This is old news, but what the hey.
Cuil.com is a search engine created by, amongst others, ex-Google workers, looking to create a revolutionary new search engine. They cited the most popular search website, Google, as using outdated technology.
As soon as you go onto Cuil, you can see the website uses a sleek, modern design:
It also appears to partly base its simplicity off Google, which’s default homepage is also little more than a logo, a search bar and a few buttons. Cuil also includes a boast that it indexes over 12 billion websites – a bold claim, which has led to criticisms that the site is more interested in the quantity of searched sites, not the quality of search results.
I found that these criticisms are agreeable. I searched for a several things in both Cuil and Google, and Cuil’s results were far less fitting. For example, I tried “the year of elvis presley’s death”. For such a mundane question with such a single, findable answer, I’d expect to see it in the results without visiting websites. Google’s second result clearly said in the title:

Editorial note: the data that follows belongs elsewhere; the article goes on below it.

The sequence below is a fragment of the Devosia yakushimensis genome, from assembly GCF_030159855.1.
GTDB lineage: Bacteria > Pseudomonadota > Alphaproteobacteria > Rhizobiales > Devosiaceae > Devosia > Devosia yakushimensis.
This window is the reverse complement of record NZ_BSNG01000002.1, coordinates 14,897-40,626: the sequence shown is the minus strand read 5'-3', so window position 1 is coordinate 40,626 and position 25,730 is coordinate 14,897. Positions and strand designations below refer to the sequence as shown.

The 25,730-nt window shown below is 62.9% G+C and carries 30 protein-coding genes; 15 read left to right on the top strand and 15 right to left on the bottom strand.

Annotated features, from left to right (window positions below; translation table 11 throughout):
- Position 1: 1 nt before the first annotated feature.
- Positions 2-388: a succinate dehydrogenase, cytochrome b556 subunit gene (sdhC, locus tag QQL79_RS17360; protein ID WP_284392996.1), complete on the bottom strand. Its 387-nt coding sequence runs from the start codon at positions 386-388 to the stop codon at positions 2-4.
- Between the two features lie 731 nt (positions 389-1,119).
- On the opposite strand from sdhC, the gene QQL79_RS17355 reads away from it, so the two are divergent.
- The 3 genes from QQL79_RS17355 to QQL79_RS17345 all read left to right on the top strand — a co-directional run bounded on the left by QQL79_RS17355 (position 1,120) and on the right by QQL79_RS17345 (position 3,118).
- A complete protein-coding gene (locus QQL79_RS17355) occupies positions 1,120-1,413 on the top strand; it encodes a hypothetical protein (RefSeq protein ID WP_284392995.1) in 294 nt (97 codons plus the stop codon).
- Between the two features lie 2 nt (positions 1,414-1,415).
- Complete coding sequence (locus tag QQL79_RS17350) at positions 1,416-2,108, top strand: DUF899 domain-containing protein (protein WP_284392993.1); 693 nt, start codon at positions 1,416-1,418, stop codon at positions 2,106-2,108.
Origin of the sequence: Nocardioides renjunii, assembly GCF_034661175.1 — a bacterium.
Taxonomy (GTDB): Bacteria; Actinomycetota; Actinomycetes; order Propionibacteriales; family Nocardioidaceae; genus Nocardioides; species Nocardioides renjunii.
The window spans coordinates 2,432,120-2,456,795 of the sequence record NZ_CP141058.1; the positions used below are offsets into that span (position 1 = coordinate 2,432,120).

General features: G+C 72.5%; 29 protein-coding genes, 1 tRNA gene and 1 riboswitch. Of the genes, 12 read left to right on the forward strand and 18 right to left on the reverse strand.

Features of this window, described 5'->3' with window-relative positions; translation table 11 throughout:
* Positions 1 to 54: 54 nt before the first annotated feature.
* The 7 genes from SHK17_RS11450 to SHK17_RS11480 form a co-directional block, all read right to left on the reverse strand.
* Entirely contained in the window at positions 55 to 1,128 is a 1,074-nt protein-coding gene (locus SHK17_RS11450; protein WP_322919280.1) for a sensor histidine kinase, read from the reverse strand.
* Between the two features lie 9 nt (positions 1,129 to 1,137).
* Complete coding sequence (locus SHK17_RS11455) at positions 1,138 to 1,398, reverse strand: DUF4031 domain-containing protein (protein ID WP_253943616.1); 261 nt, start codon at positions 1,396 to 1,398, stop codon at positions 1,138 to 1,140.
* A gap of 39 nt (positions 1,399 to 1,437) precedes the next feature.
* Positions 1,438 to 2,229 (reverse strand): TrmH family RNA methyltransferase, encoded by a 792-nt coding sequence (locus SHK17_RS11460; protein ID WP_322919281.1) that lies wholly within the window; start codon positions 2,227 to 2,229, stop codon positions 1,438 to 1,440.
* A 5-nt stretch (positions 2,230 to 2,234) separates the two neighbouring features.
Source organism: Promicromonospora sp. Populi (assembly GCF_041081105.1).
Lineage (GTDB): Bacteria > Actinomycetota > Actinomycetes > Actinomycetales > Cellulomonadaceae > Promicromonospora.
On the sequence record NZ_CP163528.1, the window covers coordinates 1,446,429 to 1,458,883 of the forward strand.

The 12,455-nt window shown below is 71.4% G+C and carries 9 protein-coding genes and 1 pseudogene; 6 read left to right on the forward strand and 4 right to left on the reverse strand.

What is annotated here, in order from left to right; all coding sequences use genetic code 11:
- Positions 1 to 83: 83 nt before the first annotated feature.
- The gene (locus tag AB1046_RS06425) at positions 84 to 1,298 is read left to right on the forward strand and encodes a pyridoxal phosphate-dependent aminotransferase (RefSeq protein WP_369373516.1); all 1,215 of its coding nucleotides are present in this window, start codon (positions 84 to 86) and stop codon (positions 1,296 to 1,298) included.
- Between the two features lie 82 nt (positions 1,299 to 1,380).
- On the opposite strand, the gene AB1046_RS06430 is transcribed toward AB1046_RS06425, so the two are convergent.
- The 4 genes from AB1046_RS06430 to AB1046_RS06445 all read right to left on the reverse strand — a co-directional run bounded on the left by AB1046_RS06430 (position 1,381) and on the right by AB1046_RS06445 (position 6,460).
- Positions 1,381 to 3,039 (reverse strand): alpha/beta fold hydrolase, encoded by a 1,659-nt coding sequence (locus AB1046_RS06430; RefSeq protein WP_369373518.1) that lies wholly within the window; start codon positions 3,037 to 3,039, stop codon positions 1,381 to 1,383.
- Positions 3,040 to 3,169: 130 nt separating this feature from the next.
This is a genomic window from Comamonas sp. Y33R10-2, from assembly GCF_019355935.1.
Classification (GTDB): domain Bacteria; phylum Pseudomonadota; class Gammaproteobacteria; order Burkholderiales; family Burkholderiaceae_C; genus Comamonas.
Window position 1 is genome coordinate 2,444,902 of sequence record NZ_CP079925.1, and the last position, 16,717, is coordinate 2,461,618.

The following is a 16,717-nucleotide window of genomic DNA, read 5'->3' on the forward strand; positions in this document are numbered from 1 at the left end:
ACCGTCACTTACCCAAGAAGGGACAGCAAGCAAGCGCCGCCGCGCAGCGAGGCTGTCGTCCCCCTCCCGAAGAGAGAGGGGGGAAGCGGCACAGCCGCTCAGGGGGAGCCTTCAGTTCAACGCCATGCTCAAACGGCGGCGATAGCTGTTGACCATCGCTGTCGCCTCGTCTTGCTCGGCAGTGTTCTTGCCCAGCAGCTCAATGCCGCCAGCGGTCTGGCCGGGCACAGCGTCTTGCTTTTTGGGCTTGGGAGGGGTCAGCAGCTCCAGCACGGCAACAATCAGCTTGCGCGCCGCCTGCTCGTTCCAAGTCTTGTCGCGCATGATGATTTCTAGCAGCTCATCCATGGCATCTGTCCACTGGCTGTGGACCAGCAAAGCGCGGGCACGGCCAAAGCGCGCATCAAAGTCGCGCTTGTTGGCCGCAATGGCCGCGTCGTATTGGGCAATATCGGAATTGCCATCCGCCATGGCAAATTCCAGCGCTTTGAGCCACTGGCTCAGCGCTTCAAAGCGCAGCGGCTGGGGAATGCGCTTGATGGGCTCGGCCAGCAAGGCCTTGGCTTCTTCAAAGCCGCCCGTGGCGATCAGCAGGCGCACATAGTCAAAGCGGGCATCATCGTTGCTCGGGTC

Elvis Death – Elvis Presley Death – Elvis Presley Died 16 August 1977
Cuil? Nothing. Nowhere. I got conspiracy theories, Elvis CD box sets on sale, and two results on Michael Jackson. Incidentally, Ask Jeeves (yes, we, the UK, got Jeeves back), Yahoo! Search, and Microsoft’s Bing all managed to give me the precise date on the first page of results too.
So, Cuil looks pretty, but with so many other more competent search engines, it’s rather pointless. It’s fairly new, so I guess it has room for improvement, but I think Google is too popular for it to really get attention.